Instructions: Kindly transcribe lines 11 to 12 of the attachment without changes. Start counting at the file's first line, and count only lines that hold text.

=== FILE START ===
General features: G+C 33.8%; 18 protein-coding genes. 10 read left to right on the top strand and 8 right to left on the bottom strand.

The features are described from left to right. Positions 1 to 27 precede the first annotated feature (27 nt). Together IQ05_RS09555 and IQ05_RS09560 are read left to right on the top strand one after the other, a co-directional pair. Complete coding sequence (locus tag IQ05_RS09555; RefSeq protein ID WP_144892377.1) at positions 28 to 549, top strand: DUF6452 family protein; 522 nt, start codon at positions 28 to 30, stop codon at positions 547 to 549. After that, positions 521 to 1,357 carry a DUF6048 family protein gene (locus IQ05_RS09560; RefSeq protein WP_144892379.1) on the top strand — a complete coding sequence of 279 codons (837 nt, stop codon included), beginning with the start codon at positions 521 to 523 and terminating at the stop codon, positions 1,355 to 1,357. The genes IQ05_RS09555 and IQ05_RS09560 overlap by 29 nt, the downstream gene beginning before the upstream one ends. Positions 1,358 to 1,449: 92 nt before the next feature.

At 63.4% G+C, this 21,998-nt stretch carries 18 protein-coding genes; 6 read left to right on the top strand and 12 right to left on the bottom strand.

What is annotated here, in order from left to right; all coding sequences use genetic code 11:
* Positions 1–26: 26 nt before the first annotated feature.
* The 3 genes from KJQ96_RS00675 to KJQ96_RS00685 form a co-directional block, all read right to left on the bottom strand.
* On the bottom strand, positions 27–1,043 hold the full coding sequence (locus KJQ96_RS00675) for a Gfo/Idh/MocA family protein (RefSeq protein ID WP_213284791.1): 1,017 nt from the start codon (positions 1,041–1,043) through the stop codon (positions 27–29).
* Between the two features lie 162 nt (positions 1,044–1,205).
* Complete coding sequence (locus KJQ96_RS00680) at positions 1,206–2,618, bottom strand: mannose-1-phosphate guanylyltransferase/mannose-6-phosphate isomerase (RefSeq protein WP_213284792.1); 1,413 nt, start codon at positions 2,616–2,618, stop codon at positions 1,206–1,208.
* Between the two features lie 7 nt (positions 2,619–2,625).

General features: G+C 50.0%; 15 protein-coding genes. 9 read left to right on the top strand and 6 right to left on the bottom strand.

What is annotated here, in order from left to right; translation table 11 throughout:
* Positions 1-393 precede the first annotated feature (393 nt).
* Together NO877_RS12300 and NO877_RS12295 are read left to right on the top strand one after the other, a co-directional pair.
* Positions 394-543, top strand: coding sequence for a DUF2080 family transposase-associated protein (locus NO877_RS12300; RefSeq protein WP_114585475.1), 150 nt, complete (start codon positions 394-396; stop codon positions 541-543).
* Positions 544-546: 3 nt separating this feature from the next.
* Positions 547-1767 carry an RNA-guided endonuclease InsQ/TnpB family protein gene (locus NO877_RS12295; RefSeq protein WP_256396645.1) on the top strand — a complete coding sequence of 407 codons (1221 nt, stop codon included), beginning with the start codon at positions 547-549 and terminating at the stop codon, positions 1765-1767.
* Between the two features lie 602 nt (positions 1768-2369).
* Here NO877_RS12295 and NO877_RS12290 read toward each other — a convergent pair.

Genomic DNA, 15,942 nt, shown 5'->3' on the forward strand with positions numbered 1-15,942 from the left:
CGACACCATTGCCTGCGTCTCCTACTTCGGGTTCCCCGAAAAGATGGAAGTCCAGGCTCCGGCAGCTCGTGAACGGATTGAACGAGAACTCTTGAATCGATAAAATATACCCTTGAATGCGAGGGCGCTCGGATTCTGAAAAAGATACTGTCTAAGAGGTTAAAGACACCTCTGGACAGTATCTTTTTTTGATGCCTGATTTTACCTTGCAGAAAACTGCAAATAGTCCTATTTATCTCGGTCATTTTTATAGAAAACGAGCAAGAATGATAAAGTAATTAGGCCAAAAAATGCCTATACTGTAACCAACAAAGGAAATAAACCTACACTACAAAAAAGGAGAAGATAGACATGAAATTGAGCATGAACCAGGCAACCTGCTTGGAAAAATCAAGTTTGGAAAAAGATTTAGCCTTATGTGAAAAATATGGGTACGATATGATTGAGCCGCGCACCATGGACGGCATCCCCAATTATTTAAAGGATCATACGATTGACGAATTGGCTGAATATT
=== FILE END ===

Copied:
General features: G+C 50.0%; 15 protein-coding genes. 9 read left to right on the top strand and 6 right to left on the bottom strand.

What is annotated here, in order from left to right; translation table 11 throughout: